Sunday November 17, 2019

Researchers Engineer Pancreatic Beta Cells that can Enhance Production of Insulin for Diabetes

"It's a backwards analogy, but we are actually using light to turn on and off a biological switch," said Emmanuel Tzanakakis, Professor at Tufts University

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Researchers, Engineer, Pancreatic
The researchers found that transplanting the engineered pancreatic beta cells under the skin of diabetic mice led to improved tolerance and regulation of glucose, reduced hyperglycemia, and higher levels of plasma insulin. Pixabay

Researchers have found a way to engineer pancreatic beta cells that can enhance production of insulin in response to glucose levels when these cells are “switched on” by light.

The study, published in the journal ACS Synthetic Biology, shows that glucose levels can be controlled in a mouse model of diabetes without pharmacological intervention.

The researchers found that transplanting the engineered pancreatic beta cells under the skin of diabetic mice led to improved tolerance and regulation of glucose, reduced hyperglycemia, and higher levels of plasma insulin when subjected to illumination with blue light.

“It’s a backwards analogy, but we are actually using light to turn on and off a biological switch,” said Emmanuel Tzanakakis, Professor at Tufts University in the US and corresponding author of the study.

Researchers, Engineer, Pancreatic
The study, published in the journal ACS Synthetic Biology, shows that glucose levels can be controlled in a mouse model of diabetes without pharmacological intervention. Pixabay

“In this way, we can help in a diabetic context to better control and maintain appropriate levels of glucose without pharmacological intervention. The cells do the work of insulin production naturally and the regulatory circuits within them work the same.”

The blue light simply flips the switch from normal to boost mode. Such approaches utilising light-activitable proteins for modulating the function of cells are being explored in many biological systems and have fuelled efforts toward the development of a new genre of treatments.

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“There are several advantages to using light to control treatment,” said Fan Zhang, graduate student in Tzanakakis’ lab at Tufts and first author of the study. (IANS)

Next Story

Keto Diet May Help Combat the Flu Virus: Research

When mice were bred without the gene that codes for gamma delta T cells, the ketogenic diet provided no protection against the influenza virus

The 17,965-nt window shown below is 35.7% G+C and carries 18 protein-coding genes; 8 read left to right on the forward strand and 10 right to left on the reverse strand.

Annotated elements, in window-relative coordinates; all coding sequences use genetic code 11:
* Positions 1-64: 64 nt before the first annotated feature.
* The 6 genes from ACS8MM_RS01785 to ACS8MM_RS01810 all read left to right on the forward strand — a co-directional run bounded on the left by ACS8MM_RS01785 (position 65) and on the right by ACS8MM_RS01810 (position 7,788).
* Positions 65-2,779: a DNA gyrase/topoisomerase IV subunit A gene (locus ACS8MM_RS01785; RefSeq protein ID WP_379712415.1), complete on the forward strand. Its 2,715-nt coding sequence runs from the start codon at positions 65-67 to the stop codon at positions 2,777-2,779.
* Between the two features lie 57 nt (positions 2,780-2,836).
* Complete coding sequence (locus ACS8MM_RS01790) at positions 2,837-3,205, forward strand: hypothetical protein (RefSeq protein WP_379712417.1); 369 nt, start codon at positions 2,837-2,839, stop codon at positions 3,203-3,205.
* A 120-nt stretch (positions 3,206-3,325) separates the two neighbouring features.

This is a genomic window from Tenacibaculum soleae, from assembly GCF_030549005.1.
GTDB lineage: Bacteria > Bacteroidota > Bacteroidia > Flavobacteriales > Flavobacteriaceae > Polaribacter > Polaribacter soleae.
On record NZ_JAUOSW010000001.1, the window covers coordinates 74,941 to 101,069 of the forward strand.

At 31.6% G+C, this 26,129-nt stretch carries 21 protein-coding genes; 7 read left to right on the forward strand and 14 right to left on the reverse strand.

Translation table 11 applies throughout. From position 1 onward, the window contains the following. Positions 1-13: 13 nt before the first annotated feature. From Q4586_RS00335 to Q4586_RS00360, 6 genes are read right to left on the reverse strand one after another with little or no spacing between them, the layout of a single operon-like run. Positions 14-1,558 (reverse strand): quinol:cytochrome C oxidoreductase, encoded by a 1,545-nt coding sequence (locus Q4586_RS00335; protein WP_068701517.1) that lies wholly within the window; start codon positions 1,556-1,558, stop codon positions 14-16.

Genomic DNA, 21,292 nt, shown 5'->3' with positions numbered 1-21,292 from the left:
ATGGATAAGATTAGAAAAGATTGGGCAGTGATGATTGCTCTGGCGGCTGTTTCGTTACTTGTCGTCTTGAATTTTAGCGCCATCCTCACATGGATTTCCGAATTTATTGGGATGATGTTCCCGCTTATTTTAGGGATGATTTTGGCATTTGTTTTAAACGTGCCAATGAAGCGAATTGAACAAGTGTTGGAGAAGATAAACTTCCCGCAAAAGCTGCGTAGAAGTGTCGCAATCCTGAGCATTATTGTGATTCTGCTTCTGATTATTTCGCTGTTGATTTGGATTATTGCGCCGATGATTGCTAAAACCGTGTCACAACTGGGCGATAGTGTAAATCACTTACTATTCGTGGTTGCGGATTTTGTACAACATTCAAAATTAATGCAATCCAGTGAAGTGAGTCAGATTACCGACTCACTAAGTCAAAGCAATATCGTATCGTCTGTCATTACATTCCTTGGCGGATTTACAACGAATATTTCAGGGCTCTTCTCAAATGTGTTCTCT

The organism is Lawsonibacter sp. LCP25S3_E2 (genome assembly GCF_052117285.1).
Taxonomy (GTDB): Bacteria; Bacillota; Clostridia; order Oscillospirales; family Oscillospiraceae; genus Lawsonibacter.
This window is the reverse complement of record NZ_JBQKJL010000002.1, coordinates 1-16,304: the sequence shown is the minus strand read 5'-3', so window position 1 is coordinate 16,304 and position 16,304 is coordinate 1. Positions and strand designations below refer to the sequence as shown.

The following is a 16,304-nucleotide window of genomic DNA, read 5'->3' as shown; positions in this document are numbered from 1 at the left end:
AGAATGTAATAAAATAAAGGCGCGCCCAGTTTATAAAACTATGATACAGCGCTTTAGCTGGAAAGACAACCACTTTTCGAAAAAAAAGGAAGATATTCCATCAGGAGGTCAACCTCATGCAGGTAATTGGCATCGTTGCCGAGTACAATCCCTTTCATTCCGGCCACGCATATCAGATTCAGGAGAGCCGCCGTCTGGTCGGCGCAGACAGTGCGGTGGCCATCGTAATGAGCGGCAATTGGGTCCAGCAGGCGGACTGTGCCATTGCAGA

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Keto, Meals, Apartment
If you’re craving pancakes but you’re following a keto diet, almond flour pancakes are a perfect solution. Pixabay

A ketogenic diet, which includes meat, fish, poultry and non-starchy vegetables, may help combat the flu virus, suggests new research.

This diet regimen activates a subset of T cells in the lungs not previously associated with the immune system’s response to influenza, enhancing mucus production from airway cells that can effectively trap the virus, said the study published in the journal Science Immunology.

“This was a totally unexpected finding,” said co-senior author Akiko Iwasaki, Professor at Yale University in the US.

The researchers found that mice fed a ketogenic diet were better able to combat the flu virus than mice fed food high in carbohydrates.

CDC, Flu, Vaccine
The researchers found that mice fed a ketogenic diet were better able to combat the flu virus than mice fed food high in carbohydrates. Pixabay

Specifically, the researchers found that the ketogenic diet triggered the release of gamma delta T cells, immune system cells that produce mucus in the cell linings of the lung — while the high-carbohydrate diet did not.

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When mice were bred without the gene that codes for gamma delta T cells, the ketogenic diet provided no protection against the influenza virus.

“This study shows that the way the body burns fat to produce ketone bodies from the food we eat can fuel the immune system to fight flu infection,” said co-senior author Visha Deep Dixit, Professor at Yale University. (IANS)